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Christ a Man of Sorrows

By Edward Payson

      "He is despised and rejected of men; a man of sorrows, and acquainted with grief: and we hid as it were our faces from him; he was despised, and we esteemed him not. Surely he hath borne our griefs, and carried our sorrows. Yet we did esteem him stricken, smitten of God, and afflicted. But he was wounded for our transgressions, he was bruised for our iniquities; the chastisement of our peace was upon him, and with his stripes we are healed. All we like sheep have gone astray; we have turned every one to his own way; and the Lord hath laid on him the iniquity of us all. He was oppressed, and he was afflicted, yet he opened not his mouth; he is brought as a Lamb to the slaughter; and as a sheep before her shearers is dumb, so he opened not his mouth" Isaiah 53:3-7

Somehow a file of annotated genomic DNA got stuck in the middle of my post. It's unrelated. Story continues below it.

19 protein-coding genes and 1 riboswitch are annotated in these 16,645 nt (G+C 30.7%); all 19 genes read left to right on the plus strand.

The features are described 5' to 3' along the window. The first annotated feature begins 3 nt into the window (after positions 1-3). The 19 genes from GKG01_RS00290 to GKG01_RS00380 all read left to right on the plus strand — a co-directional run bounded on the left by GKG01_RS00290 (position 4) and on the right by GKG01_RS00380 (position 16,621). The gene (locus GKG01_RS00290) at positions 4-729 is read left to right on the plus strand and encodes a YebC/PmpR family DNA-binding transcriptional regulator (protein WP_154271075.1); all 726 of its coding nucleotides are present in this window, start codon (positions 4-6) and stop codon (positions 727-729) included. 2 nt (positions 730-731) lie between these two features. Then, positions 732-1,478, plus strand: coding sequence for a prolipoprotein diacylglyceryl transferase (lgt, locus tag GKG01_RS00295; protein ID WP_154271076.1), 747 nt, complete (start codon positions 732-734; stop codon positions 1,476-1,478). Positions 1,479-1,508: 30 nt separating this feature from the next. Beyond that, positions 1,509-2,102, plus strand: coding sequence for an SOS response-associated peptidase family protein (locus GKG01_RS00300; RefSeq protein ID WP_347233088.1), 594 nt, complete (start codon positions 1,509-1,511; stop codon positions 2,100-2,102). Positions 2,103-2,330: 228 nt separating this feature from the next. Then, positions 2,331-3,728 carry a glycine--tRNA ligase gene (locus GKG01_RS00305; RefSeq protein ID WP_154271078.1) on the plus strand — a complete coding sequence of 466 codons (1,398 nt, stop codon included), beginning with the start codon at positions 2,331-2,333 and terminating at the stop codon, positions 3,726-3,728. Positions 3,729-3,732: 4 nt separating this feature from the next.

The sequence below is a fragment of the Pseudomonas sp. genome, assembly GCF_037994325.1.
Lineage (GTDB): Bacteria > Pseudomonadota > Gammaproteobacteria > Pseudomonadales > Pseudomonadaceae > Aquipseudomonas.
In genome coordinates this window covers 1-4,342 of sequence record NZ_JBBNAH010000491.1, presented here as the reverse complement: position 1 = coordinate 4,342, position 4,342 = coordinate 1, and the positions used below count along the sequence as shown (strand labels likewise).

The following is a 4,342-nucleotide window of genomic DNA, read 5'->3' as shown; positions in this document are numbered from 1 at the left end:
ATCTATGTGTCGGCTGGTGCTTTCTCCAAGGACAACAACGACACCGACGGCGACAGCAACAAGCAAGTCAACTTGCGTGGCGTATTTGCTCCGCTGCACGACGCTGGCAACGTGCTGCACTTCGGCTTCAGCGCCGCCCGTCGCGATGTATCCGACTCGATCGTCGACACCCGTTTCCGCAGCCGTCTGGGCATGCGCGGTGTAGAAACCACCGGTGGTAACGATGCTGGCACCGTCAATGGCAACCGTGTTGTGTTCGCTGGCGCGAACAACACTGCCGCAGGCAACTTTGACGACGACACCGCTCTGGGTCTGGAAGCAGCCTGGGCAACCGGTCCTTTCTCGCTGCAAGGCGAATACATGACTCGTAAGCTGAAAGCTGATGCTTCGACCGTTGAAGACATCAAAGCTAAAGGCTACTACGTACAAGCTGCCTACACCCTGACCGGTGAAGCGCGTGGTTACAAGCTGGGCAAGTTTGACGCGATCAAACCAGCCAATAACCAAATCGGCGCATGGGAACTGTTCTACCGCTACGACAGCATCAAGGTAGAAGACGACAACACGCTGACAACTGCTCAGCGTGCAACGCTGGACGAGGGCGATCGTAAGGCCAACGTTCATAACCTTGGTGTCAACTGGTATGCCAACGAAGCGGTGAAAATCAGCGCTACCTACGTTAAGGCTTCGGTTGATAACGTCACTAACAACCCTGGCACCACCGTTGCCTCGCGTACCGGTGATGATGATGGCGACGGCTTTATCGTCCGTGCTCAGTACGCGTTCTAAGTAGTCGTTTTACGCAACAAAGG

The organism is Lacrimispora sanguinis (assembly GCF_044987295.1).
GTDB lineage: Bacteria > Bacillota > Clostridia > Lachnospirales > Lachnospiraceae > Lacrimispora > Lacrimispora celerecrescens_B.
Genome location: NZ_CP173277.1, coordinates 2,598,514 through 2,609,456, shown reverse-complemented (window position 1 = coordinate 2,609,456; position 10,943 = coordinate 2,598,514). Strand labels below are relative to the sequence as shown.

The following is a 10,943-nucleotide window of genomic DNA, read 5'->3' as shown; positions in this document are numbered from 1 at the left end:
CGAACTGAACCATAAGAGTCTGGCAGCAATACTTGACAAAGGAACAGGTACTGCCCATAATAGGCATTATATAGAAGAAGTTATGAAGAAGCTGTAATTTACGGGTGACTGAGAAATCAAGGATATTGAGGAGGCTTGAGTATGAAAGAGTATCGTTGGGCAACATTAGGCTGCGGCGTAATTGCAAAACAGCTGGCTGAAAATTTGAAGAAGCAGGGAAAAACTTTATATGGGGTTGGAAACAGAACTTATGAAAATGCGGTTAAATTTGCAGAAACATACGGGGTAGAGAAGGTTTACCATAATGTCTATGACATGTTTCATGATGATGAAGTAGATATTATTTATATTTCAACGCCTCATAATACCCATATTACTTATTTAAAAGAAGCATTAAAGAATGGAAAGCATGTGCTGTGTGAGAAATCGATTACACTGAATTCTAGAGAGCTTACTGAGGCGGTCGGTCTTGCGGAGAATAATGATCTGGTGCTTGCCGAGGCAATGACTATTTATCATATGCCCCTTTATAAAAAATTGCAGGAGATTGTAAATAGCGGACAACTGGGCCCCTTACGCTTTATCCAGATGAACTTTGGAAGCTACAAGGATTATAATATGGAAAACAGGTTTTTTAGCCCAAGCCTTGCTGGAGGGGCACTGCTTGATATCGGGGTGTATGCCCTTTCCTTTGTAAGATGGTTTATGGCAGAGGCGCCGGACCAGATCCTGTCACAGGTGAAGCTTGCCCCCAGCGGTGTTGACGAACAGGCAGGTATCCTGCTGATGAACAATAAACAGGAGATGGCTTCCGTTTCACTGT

In this chapter, my friends, we have a prophetic description of the character, life and sufferings of our Saviour. So full, so particular, and so clear is this description, so exactly does it correspond with the events which it foretells, that it seems to be a history rather than a prophecy; and had we not the most satisfactory evidence of its being penned some hundreds of years before the birth of Christ, we should be tempted to suspect that it was forged after his death, and that the writer only related the circumstances which he pretended to foretell. In that portion of this remarkable prophecy which has been read as our text, there are several particulars deserving of attention. A few remarks upon each of these particulars will compose the present discourse.